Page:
Recently a friend shared that his password and ID on an online website was compromised.
This is why I specifically told him the other day “use a different User ID and password” on every different website. Seriously! That could be a lot of passwords and user IDs, but it doesn’t have to be too painful.
A friend of mine didn’t change his password for years and had the same one for most of his accounts. Then he noticed his account was hijacked on one site. Well, duh, one of the system administrators probably was human and the temptation was too great, so he ‘borrowed’ my friend’s account and a bunch of others.
Perhaps someone hacked the site and stole a bunch of IDs and passwords. The crooked SysAd or thief guessed, as most smart people do, that my friend was too lazy to come up with new IDs and passwords and wondered where else my friend had used them. Ergo, his accounts were hijacked, borrowed or stolen and he was playing the part of Forrest Gump.
I was at his house and we noticed some strange activity on his accounts so we changed all his accounts using my ‘sentence passwords’, which I’ll describe in the next paragraph.
Voila, problem solved. ”My name is Forrest Gump and I’m a dumb chit” was very close to one of the passwords I gave him… This was my subtle reminder to him every time he logged onto a one website. I think he learned his lesson.
Sentence passwords. I love these things. I had a SysAd give me a password for one of the WiFi systems and the 64 character number, symbols, upper and lower case password took me about two minutes to type in – every time – and I swore I’d get even.
Yes, Justin, I’m talking about you. But this system is much easier to remember and use. “My name is Bill and I am 32!” That is an example of a password that is easy to remember and can be changed quickly and easily anytime. “I like football, especially the Quarterback, #12!” “My name is Darlene and I have three kids, 12, 10 and 2.”
Now, a lot of sites do not allow spaces in a password – so just remove the spaces. “MynameisDarleneandIhavethreekids,12,10and2.” If the commas offend the system, take them out. Keep going until you find something the system likes or find the SysAd and shove it up their… oops. You get the picture.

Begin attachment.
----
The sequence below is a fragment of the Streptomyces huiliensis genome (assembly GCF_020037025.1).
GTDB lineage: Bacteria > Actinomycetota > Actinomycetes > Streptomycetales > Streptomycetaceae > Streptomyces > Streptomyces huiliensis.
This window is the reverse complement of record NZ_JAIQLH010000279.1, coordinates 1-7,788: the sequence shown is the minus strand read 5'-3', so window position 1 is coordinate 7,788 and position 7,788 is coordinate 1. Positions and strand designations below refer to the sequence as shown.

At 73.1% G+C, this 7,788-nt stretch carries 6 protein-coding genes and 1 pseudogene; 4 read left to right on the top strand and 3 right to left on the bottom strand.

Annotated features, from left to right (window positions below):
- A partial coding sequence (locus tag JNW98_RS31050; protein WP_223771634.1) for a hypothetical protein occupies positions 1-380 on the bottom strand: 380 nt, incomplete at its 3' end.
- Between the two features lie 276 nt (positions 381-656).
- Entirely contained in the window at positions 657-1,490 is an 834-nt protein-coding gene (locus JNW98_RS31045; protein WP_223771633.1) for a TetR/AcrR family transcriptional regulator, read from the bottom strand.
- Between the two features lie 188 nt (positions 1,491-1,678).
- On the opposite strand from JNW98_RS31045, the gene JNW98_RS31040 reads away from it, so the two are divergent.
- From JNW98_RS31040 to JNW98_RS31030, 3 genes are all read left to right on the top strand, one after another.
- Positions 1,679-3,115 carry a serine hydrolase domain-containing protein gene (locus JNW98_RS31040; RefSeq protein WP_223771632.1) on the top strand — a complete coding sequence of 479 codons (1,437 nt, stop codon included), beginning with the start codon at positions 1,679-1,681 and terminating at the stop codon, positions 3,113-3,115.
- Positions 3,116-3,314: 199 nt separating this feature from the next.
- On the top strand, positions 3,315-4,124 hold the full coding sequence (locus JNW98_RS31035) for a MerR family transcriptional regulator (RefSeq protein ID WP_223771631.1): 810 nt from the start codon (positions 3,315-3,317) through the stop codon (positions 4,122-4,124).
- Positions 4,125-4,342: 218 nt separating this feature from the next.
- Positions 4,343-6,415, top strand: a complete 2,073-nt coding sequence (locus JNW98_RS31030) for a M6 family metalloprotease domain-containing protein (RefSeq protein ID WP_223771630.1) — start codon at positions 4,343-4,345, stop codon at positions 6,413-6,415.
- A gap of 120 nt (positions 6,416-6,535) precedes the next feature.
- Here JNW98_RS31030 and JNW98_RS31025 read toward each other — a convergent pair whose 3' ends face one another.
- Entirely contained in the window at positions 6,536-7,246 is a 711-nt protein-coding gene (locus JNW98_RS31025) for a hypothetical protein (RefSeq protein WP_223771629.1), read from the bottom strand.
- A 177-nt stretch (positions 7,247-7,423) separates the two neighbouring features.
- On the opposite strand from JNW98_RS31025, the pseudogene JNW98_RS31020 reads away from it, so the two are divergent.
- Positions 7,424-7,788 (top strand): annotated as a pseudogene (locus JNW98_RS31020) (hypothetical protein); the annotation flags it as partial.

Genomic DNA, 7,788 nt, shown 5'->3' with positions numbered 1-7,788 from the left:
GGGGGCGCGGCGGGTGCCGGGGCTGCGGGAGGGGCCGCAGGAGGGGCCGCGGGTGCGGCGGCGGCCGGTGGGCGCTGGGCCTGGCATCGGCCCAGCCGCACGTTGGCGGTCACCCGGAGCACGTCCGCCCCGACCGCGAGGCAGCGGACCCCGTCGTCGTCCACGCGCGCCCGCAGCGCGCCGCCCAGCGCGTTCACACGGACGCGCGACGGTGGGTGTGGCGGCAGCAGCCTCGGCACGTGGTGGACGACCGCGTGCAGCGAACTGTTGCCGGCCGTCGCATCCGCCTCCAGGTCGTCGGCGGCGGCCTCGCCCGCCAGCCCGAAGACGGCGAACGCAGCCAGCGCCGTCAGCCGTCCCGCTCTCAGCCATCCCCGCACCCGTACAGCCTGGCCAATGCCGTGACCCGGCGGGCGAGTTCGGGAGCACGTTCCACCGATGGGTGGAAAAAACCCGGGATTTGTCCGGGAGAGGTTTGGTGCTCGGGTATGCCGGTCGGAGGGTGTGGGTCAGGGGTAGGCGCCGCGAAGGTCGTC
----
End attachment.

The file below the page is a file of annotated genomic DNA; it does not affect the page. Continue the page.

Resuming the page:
Recently I ran across a site that didn’t allow passwords longer than 12 characters. I think I’ll have a little chat with their folks at my first convenience – their system is not very secure.
Okay… let’s talk about the evils of social media, social networking or Web 2.0, according to your security folks. In my opinion security people discourage the use of social media sites because they are lazier than my two cats (who sleep 2/3 of every day). It is easier to say ‘don’t use Social Media’ than actually writing an educational program and teaching you.
I gave this as a briefing recently and actually had to devote a few hours to putting together a professional briefing. While I was putting this briefing together I came to the conclusion that not only would security professionals have to become proficient at using Social Media, but then they would have to put it into a briefing, schedule a session with you and then actually give you a briefing.
Second, most professional security folks are not the sharpest sticks in the box. Admit it. To them avoid, avoid, avoid is the only way to address something they do not understand. Nay, I say to you, my fellow online friends, we want to use Social Media, our leaders are all using Social Media, so why shouldn’t highly intelligent people be allowed to have an online presence? Are we too stupid? Can we not be trusted?
The President of the United States sees the most highly classified intelligence in the world but somehow he is allowed to have an online presence. I’ve even heard rumors that he is occasionally trusted to do some of the typing himself!
Yes, we read about compromised social media sites all the time, about malicious code and such… Hey, security folks – deal with it. It is what it is. Teach us what not to click. Do your job. Oh, I am available to teach on your behalf, for a fee.